Though Wall Street no longer considers renewable energy a hot investment, it remains one of the highest potential markets we have today. The energy business is a multitrillion-dollar business annually and the declining cost of wind, solar, and other renewable energy power sources have made them competitive with oil, natural gas, and coal. As much potential as there is, however, investing in the renewable energy industry isn't easy.
We asked three Motley Fool contributors for their favorite renewable energy stock today and Xcel Energy (NASDAQ: XEL), SunPower (NASDAQ: SPWR), and SolarEdge Technologies (NASDAQ: SEDG) were their top picks.
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A bold plan for a cleaner future
Matt DiLallo (Xcel Energy): Most utilities are making at least some effort to invest in renewables. None, however, are being as bold as Xcel Energy, which has committed to generating all its power from carbon-free sources by 2050. That's a tectonic shift for a company that still relied on coal to produce 37% of its electricity in 2017, making it a name to watch in the renewables space.
Xcel Energy, which distributes power to roughly 3.6 million customers in eight states across the central U.S., unveiled its bold vision for the future late last year. The company aims to build on its recent success of boosting its renewable generating capacity from a mere 3% in 2005 up to 23% last year, enabling it to slash its carbon emissions 35% over that time frame. Xcel Energy plans to invest more than $20 billion over the next five years on this initiative, which will help reduce its carbon emissions 60% by 2030. Furthermore, this spending should help grow earnings per share at a 6.5% annual pace through at least 2023, a slight acceleration from the 5.9% compound annual growth rate Xcel has delivered since 2005.
That high-powered earnings growth should enable Xcel Energy to keep increasing its dividend at a healthy pace in the coming years. This mix of rising earnings and cash returns, when combined with the focus on renewables, makes Xcel Energy a compelling stock to put on your watchlist.
Solar energy's bellwether
Travis Hoium (SunPower): 2018 was an epically bad year for solar companies. The U.S. solar industry was hit with tariffs early in the year, which hurt the world's second-largest market, but incentive reductions in China, the world's largest solar market, cratered the market midyear. In 2019, the industry is expected to grow again, with IHS Markit expecting an 18% increase in installations to 123 gigawatts (GW).
SunPower is a company to watch because it makes the world's most efficient solar panels, indicating that there's demand in residential and commercial solar markets. But it also makes a product called P-Series, which takes commodity solar cells and assembles them in a way that produces a slightly more efficient solar panel at a low cost. In short, SunPower is a bellwether for all of the solar industry.
Where I think SunPower could differentiate itself this year is in the U.S. The company bought SolarWorld's Oregon manufacturing facility and is now the second-largest U.S. solar manufacturer behind First Solar. It also received an exemption from solar tariffs that could save it $100 million in 2019. If SunPower performs well in the first quarter, it could bode well for the company and the entire industry this year.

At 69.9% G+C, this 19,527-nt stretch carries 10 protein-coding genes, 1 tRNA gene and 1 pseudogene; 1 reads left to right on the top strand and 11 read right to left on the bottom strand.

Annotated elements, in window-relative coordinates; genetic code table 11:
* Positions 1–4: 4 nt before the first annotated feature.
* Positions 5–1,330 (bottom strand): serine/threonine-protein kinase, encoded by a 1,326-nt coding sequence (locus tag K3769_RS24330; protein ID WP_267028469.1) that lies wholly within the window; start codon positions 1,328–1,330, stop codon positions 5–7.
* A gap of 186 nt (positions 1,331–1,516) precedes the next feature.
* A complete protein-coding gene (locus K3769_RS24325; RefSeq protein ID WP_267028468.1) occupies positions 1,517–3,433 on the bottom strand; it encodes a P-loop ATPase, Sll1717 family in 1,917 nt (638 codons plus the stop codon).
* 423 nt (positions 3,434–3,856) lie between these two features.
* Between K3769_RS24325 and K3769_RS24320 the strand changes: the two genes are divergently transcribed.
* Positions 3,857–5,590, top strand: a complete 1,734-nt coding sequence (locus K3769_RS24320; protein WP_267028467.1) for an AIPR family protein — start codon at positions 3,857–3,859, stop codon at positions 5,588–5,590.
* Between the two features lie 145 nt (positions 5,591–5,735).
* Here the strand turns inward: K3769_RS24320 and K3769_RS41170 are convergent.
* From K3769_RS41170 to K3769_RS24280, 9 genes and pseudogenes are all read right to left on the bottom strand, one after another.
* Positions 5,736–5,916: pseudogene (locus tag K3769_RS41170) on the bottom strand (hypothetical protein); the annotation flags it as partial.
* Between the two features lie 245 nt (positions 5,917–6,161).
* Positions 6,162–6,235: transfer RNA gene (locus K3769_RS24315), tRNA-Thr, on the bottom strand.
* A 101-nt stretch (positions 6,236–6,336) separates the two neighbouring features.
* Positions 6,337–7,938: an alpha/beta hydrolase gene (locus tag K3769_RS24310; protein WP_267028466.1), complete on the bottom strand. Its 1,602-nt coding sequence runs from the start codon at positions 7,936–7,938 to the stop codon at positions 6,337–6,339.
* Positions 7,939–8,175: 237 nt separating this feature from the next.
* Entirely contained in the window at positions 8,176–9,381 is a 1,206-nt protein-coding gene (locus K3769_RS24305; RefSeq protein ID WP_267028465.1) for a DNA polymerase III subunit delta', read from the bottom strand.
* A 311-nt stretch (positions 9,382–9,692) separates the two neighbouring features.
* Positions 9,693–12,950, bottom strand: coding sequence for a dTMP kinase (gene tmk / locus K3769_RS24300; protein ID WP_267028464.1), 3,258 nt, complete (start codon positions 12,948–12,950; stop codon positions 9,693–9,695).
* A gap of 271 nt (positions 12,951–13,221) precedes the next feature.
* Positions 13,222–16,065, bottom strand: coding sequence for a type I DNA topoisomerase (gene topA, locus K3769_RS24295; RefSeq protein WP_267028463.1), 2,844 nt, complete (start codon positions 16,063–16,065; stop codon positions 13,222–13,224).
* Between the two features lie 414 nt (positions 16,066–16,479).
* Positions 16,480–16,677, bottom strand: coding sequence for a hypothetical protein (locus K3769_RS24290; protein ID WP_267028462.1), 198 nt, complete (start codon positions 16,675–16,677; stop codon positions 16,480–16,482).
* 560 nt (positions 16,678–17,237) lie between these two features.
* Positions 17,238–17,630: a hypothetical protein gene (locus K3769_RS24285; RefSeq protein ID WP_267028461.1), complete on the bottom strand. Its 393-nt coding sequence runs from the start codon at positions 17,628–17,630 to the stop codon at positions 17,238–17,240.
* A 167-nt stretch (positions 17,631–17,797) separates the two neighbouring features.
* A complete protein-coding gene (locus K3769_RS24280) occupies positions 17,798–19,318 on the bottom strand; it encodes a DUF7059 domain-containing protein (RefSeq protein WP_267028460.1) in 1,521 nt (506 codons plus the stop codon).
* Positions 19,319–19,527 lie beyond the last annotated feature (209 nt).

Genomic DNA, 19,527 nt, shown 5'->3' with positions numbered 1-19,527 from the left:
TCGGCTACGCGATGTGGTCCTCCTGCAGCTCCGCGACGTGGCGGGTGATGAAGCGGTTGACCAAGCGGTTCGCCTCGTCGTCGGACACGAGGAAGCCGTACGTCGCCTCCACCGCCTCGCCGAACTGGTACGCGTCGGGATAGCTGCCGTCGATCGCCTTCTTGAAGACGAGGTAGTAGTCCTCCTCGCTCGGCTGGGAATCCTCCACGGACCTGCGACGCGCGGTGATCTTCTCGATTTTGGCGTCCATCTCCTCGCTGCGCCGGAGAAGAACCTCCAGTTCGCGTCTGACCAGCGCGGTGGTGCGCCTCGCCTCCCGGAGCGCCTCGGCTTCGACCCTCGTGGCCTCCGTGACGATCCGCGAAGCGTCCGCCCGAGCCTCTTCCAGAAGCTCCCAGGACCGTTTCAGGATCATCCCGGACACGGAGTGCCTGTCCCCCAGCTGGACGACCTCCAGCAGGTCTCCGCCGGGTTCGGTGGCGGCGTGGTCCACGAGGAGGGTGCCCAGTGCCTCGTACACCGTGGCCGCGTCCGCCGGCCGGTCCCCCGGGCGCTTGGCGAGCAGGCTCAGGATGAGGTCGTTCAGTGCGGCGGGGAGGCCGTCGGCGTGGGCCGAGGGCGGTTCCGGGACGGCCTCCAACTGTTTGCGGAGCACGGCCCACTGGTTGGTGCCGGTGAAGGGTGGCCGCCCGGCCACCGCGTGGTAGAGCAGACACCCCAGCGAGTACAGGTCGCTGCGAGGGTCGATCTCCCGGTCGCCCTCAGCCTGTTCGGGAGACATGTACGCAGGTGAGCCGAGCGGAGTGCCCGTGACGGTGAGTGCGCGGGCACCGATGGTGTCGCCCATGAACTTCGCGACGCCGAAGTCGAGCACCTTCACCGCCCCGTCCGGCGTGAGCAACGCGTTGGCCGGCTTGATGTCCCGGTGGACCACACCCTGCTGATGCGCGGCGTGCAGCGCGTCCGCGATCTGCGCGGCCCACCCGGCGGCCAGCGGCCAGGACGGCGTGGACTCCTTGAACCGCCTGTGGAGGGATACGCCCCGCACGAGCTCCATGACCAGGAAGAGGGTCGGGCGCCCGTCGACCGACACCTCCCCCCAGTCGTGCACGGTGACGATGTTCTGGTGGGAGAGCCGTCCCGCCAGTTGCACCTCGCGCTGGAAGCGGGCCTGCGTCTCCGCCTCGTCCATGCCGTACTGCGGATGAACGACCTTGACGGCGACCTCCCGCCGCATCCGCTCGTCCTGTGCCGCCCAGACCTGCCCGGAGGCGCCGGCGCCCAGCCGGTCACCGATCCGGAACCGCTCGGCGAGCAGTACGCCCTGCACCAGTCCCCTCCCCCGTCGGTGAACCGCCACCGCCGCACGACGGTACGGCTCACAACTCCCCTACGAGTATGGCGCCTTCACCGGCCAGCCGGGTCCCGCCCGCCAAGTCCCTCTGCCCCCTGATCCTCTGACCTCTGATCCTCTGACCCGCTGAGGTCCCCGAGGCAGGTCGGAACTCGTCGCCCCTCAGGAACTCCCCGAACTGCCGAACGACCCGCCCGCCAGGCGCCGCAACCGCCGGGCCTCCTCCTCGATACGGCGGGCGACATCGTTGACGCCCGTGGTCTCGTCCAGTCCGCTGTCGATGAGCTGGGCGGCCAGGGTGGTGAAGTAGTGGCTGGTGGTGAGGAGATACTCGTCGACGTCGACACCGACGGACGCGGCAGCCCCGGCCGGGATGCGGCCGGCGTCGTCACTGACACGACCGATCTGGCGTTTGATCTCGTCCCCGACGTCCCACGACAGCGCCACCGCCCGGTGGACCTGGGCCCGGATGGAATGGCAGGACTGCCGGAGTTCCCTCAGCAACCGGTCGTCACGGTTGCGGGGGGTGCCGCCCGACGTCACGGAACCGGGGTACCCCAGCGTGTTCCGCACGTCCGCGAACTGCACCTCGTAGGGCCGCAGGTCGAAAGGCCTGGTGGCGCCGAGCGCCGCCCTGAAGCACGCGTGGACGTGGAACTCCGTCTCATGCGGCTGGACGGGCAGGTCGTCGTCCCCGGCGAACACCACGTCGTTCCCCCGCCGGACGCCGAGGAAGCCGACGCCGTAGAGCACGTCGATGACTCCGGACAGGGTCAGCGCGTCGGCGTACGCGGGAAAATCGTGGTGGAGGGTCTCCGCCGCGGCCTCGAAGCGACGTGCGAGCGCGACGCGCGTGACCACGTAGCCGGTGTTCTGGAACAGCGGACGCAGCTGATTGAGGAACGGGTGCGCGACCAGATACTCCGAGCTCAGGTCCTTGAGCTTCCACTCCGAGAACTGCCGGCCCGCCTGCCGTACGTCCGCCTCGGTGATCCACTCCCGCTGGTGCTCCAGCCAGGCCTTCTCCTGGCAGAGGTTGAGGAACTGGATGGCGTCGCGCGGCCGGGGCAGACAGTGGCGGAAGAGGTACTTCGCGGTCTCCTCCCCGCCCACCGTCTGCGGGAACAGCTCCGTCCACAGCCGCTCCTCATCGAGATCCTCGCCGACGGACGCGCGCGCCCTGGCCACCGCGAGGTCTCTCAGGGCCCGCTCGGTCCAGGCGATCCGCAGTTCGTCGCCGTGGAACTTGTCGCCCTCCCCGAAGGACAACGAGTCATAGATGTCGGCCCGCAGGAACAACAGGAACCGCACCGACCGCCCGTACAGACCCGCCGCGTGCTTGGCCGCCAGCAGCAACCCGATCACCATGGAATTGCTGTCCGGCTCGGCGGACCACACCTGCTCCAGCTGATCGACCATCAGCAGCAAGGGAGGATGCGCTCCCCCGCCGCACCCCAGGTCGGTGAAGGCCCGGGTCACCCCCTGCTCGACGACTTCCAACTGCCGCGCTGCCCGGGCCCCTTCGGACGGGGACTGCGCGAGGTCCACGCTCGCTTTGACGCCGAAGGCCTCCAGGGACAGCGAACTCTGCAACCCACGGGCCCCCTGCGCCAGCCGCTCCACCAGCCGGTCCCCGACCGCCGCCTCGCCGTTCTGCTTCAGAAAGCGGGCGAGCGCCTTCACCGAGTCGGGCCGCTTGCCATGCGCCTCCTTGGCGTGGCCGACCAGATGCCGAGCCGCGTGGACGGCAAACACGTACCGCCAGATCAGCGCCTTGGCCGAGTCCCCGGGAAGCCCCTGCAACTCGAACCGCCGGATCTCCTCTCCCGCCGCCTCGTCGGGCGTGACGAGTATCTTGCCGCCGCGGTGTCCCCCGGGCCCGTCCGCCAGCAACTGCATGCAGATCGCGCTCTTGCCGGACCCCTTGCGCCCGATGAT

A key solar industry supplier that's expanding
Jason Hall (SolarEdge Technologies): 2018 was a tough year for many solar companies, particularly panel makers that felt the impact of 30% tariffs on most solar panels imported into the U.S. And while it's quite evident that the expectation that those tariffs would lead to a resurgence in domestic solar panel manufacturing simply isn't happening, they've certainly played a big role in helping set up residential and commercial solar for a good 2019 by killing global panel demand last year and causing panel prices to fall sharply.
A good 2019 should also be great for SolarEdge, one of the biggest makers of panel-level electronics and other components that connect solar panels to homes and businesses and to the power grid.
But it's not just expected growth in distributed solar installations in 2019 that has SolarEdge worth watching. The company has recently taken several steps to expand its offerings beyond just power inverters. It is also an energy storage system provider and is expanding the line of battery products it offers to take advantage of one of the fastest-growing parts of the residential and commercial solar market.
It also recently entered the electric-vehicle component business and plans to expand its capacity to help meet the burgeoning need for EV chargers and other components to support the fast-growing EV market.
Right now, investors can buy in on this fast-growing -- and expanding -- company for about 15 times 2018 earnings. That's a cheap price to pay for a high-quality leader in the solar industry that's expanding into related areas where its expertise should pay huge dividends.
High potential and high risk ahead
Renewable energy stocks aren't for the faint of heart. They have a lot of potential to disrupt a multitrillion-dollar industry, but they face falling costs and unreliable profitability. Though these three companies are better prepared for the future than most, investors should be aware of the risks the industry faces as it upends energy as we know it.
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Jason Hall owns shares of SolarEdge Technologies and SunPower. Matthew DiLallo has no position in any of the stocks mentioned. Travis Hoium owns shares of SunPower. The Motley Fool has no position in any of the stocks mentioned. The Motley Fool has a disclosure policy.